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Mounting solar panels on a 40 foot container?

Calvin98

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Looking at filling a vertical wall on a 40 foot high cube container with solar panels. Has anyone done anything like that? How did they mount them? Attaching two by fours to the container and then attaching the panels to that is the cheapest, but not sure how strong it would be. Unistrut would cost like over 600 bucks just for the rail. You need about 160 feet of rail to cover the wall. You could just mount the panels directly to the container but then you’d be drilling hundreds of holes in the wall which could lead to leaking.
 
Do you live in the north pole or are you just willing to accept the compromise for a simpler install than an angled array?
 
The container wall is facing west, and I want to take advantage of the afternoon/evening sun.
 
The container wall is facing west, and I want to take advantage of the afternoon/evening sun.
Yeah I am building a due west array. There's a lot of debate there but leaving that aside, try using pvwatts to compare the production at 90 degree tilt vs. 20, 40, etc. I think it's a pretty big hit.
 
It is. 50% less production. I checked. But with new panels under $0.30/watt, you can't really go wrong. The roof is already covered with panels. Just want to get more power during the 4-9pm peak rate time and see how it works.

A vertical N-S wall of vertical bifacial panels is also interesting. You can get early AM power as well as late PM power from the other side. You don't even need 2 sets of panels back to back anymore.
 
But if you are already going to figure out how to secure some mounting rails to the top of the container, couldn't you build one row of footers out away from it to kick it out 45 degrees?

But also, I don't disagree with doing something unique anyways, big solar cube look with 90 degrees.
 
I might do that. Now I'm thinking of making a frame out of 10' or 12' 2x4's and attaching to the top and other side. Container is 9 /12' tall. No holes required that way. Can be 90 deg vertical and will allow for some air behind the panels. Have plenty of power at noon. If it does not work, can always choose a different mounting. Just wondering if anyone else did anything similar and how they did it. Another benefit of panels on the wall might be that it keeps the inside of the container a bit cooler in the summer since the sun is not hitting it directly anymore.
 
Well, it’s mostly done. Interesting experiment. West facing wall at this time of year in April puts out about 50% of the power of south facing polemount panels. It does seem to give me at least one extra hour of full solar power in the evening, and of course it evens out the duck curve. Most of the production is from three or 4 PM all the way to six or seven. Will be interesting to see how this does over the course of a full year. This is 19 panels at 320w each. Two strings. One string of 10 and one string of nine. Split into a North string and South string. With solar panels being priced so low and low cost inverters, something like this is practical. 20 years ago this would’ve been cost prohibitive.
 

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Quick Update: The peak production of West facing panels is about 5:30pm. For comparison, top-of-pole South facing panels peak at about 12:00pm and they pretty much end production at 6:30pm (500 W). At 6:30 pm the West panels are approaching their peak power output. So as one set of panels is producing almost nothing worth while, the other is approaching peak output (4.4KW). Also, the West panels make power all the way until 7:45pm now. At 7:30pm they are still putting out 1kw of power. All in all, at this time of year they put out an extra 10kwh during peak hours. In a day, they are making about 21kwh now. South facing pole mounts make about 40kwh. A bifacial vertical E-W facing wall could get early AM power as well as evening power. For the future, the West panels could replace/offset/avoid several kwh of battery storage potentially and get you an extra few hrs of solar production during peak hours.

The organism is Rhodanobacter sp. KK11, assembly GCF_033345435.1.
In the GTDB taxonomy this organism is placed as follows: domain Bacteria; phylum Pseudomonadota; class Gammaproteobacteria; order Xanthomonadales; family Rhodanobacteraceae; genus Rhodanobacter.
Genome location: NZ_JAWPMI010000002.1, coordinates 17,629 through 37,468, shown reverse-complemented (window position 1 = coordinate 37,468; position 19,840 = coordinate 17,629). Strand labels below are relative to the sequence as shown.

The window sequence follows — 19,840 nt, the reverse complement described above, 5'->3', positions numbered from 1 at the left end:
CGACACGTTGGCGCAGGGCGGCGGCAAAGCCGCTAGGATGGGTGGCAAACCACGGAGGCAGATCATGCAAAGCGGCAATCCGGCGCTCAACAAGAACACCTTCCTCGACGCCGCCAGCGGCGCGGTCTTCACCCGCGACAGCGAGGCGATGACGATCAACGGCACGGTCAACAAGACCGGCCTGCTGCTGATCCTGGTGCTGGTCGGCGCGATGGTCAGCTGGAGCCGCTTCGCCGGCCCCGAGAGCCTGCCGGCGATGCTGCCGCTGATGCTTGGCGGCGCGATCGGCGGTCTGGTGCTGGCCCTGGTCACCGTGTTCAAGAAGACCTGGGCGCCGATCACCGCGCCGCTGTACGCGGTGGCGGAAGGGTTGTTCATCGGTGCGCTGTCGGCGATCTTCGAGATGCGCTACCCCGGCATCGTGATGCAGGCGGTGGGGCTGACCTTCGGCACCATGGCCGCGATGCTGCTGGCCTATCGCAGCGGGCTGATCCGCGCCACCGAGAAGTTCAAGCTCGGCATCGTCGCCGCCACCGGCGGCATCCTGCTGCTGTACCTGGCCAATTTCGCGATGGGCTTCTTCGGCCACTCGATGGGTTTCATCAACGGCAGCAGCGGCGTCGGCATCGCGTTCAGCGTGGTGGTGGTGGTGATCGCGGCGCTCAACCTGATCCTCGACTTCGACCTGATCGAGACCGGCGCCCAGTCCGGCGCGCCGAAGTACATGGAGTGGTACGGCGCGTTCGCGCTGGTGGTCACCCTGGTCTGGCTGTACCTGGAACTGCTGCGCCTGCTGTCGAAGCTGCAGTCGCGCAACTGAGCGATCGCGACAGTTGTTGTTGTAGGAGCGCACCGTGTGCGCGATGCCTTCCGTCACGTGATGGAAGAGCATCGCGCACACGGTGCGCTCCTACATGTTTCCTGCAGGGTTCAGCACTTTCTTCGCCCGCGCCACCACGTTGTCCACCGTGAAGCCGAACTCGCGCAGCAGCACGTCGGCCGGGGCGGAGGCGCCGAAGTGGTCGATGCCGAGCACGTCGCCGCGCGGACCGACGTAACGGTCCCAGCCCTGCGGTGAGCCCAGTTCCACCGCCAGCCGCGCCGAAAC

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Quick Update: The peak production of West facing panels is about 5:30pm. For comparison, top-of-pole South facing panels peak at about 1:30pm and they pretty much end production at 6:30pm (500 W). At 6:30 pm the West panels are approaching their peak power output. So as one set of panels is producing almost nothing worth while, the other is approaching peak output (4.4KW). Also, the West panels make power all the way until 7:45pm now. At 7:30pm they are still putting out 1kw of power. All in all, at this time of year they put out an extra 10kwh during peak hours. In a day, they are making about 21kwh now. South facing pole mounts make about 40kwh. A bifacial vertical E-W facing wall could get early AM power as well as evening power. For the future, the West panels could replace/offset/avoid several kwh of battery storage potentially and get you an extra few hrs of solar production during peak hours.
Nice. I just started up my 270 degree (due west) array as well. But mine is angled at 25 degrees.
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In the winter, there's going to be more of a penalty. In the summer though, it's a good curve especially with our peak rates being 4-9pm.
 
Great! Right. In Winter this is not go great, but I am trying to get some of the "higher hanging fruit" so to speak. When panels cost $4.50/watt this was too expensive to do. So people did a lot of pole top mounts that could be seasonally adjusted. With panels costing $0.10 to $0.20/watt it is easy to just throw some panels out there and see what happens. 20 yrs ago, this would have cost $28,800 just in panels. Now it cost about $2,400 in panels. Big difference. It could have cost $1,200 had I been able to get them on sale.

We do have some trees that will shade the panels at some point, but you can't have everything. We have them on 2 strings so that hopefully the shading will happen on different strings at different times of the day and year. One string should always be without shade. The panels might shade the container wall also and maybe keep things cooler inside in the summer.